Keys To Navigating GA4’s New UI (Part II)
Sep 01 2023
Navigating an all-new UI takes practice, even with one designed to be as intuitive as Google’s newest analytics platform. Advertisers should continue to familiarize themselves with a few of Google’s key upgrades, both to the standard data analysis dashboards and campaign-building processes.
In part I of our blog on navigating GA4’s new UI, we addressed how to plan for, build, and optimize custom events within the interface. Today we’ll examine Google “Events,” including best practices for keeping track of customer interactions and the present limitations of the events feature.
Best Practices for Event Naming
An event is Google’s umbrella term for any customer interaction with your brand online. GA4’s new event model allows advertisers to curate event tracking to granular user engagements that best represent their brand’s specific customer journey, from discovery all the way to product purchase and beyond. Each step your customers take closer to conversion can (and should) be traceable through an event, in order to identify potential weak links in a campaign’s performance and optimize ads post-launch.
Unsurprisingly, the number of possible event types at your disposal is as vast as the number of businesses utilizing Google’s ad platform to extend their reach. Keeping each event distinct and organized will save your team headaches in the months ahead as you sift through incoming campaign data.
Here are the keys to naming events in GA4:
– Event names must be unique within each event type.
– Event names should be descriptive and clear so that anyone looking at an event report can easily understand what the event is tracking.
– Event names are case sensitive — marketers should stick exclusively to lowercase letters and underscores instead of spaces and capitalization to avoid confusion (ex. use “add_to_cart” instead of “AddToCart” or “Add to Cart”).
– Event names should be concise and not exceed 40 characters in length.
– Event names can include up to 5 parameters, which can be used to provide additional context or information about the event.
– Parameter values should be strings or numbers, and should not contain any personally identifiable information.
Follow these rules to ensure each of your events remains consistent and avoids crossing wires with other events.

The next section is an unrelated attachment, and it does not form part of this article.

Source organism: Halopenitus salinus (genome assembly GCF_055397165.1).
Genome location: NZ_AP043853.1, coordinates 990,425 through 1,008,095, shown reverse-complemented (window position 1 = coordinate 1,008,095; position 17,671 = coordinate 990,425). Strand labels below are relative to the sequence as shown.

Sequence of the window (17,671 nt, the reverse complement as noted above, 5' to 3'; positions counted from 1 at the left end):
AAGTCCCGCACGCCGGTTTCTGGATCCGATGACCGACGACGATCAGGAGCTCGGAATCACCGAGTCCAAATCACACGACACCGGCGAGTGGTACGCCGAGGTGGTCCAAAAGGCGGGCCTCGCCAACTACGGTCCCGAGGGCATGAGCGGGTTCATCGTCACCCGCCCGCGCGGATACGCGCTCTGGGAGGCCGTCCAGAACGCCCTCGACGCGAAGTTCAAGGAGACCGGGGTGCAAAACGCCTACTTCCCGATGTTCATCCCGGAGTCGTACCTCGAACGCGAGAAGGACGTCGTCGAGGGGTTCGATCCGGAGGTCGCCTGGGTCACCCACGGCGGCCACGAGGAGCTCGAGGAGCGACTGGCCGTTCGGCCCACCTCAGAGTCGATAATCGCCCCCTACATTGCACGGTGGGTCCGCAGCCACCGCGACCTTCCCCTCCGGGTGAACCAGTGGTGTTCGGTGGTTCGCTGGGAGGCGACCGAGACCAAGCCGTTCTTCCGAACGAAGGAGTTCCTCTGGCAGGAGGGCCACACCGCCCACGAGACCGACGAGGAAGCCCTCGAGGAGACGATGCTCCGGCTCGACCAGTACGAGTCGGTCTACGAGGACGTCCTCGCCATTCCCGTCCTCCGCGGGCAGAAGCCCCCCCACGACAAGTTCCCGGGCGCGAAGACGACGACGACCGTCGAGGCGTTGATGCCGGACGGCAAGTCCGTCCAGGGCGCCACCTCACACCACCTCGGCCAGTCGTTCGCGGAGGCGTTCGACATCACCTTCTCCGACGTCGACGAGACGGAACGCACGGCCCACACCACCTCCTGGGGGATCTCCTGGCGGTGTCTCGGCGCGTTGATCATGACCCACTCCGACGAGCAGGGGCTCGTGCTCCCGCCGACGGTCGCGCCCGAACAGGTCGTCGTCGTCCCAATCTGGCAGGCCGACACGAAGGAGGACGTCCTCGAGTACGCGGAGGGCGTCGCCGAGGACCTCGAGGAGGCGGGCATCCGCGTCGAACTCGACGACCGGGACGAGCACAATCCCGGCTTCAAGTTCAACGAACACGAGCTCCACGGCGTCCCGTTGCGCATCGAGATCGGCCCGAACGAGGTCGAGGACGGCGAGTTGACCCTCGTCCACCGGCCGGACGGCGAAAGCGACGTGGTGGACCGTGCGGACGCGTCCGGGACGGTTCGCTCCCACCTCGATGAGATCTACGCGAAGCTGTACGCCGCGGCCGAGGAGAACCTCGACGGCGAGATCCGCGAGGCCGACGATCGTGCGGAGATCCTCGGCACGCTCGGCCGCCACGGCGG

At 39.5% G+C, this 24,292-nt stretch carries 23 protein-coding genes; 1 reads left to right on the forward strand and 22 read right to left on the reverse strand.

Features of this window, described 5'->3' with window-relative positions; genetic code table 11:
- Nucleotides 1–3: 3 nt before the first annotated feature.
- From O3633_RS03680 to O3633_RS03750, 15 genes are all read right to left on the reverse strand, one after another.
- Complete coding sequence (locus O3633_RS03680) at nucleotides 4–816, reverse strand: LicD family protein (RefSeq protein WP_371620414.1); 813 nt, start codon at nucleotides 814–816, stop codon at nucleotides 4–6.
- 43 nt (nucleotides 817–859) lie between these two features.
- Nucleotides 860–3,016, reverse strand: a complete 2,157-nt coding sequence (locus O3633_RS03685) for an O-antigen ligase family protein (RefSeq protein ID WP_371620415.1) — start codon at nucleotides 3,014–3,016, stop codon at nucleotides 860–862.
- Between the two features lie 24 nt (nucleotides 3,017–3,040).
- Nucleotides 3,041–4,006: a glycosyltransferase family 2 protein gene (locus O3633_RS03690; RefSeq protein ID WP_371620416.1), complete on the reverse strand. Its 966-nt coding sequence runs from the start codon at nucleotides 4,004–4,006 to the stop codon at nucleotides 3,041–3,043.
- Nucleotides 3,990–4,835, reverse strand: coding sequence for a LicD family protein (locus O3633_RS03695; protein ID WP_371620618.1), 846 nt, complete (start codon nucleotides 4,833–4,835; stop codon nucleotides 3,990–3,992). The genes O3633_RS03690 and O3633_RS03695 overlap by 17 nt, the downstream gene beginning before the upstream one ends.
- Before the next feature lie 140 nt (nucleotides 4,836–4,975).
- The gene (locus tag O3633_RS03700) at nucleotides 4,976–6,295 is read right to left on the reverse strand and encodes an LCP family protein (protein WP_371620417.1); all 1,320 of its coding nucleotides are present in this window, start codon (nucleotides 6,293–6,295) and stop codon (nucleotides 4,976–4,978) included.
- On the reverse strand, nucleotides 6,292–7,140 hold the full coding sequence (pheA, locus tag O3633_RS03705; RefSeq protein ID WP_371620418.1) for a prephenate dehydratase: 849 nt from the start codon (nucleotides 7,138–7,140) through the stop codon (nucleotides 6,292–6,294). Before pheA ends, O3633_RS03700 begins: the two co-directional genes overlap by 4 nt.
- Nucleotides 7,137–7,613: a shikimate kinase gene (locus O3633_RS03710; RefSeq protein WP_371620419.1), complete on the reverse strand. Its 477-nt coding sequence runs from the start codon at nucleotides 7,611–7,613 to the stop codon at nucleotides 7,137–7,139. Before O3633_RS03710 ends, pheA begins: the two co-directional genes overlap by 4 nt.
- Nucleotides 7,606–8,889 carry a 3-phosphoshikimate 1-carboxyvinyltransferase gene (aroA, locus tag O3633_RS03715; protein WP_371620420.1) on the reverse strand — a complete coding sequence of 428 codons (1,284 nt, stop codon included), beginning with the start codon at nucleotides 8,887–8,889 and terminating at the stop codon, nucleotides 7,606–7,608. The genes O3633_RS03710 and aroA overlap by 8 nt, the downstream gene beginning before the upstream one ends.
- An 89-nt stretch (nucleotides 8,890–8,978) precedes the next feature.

Modifying an Event
GA4 makes modifying events fairly straightforward:
1. Go to the GA4 property and click on “Events” in the left-hand menu.
2. Find the event you want to modify and open its details page.
3. On the details page, click “Edit” at the top of the page.
4. Modify the event name or any other details as needed.
5. Remember to hit “Save”
Modifying an event in GA4 affects any and all data collected for that event — if you change the name or parameters of an event, the historical data associated with that event will be updated accordingly.
For more major changes, it may be worth creating a new event instead of modifying an existing one. This way, historical data for the old event remains unaffected as your new event begins collecting fresh user data.
Know Your Event’s Limits
While GA4 allows up to 50 event parameters per event, only the first 25 parameters are available for use in reports. Similarly, the platform supports up to 50 custom metrics and dimensions per property, but only 10 of each can be used in a single report.
Further technical limitations to GA4’s event tracking include data processing latency, which can extend up to 24 hours and prevent reports from reflecting real-time data, and a default data retention period of 14 months. Historical data may not be available beyond the retention period unless you regularly export it or use Google’s BigQuery data warehouse.
Thanks to GA4’s well-organized event types, you can gain greater visibility into the user journey across platforms. By utilizing event types, you can now see how well your campaigns are performing in a much more granular way. With well-organized, customized event types, you can stay up-to-date on consumer trends, discover new audiences for growth, and make sure your campaigns are reaching the right people for maximum impact.
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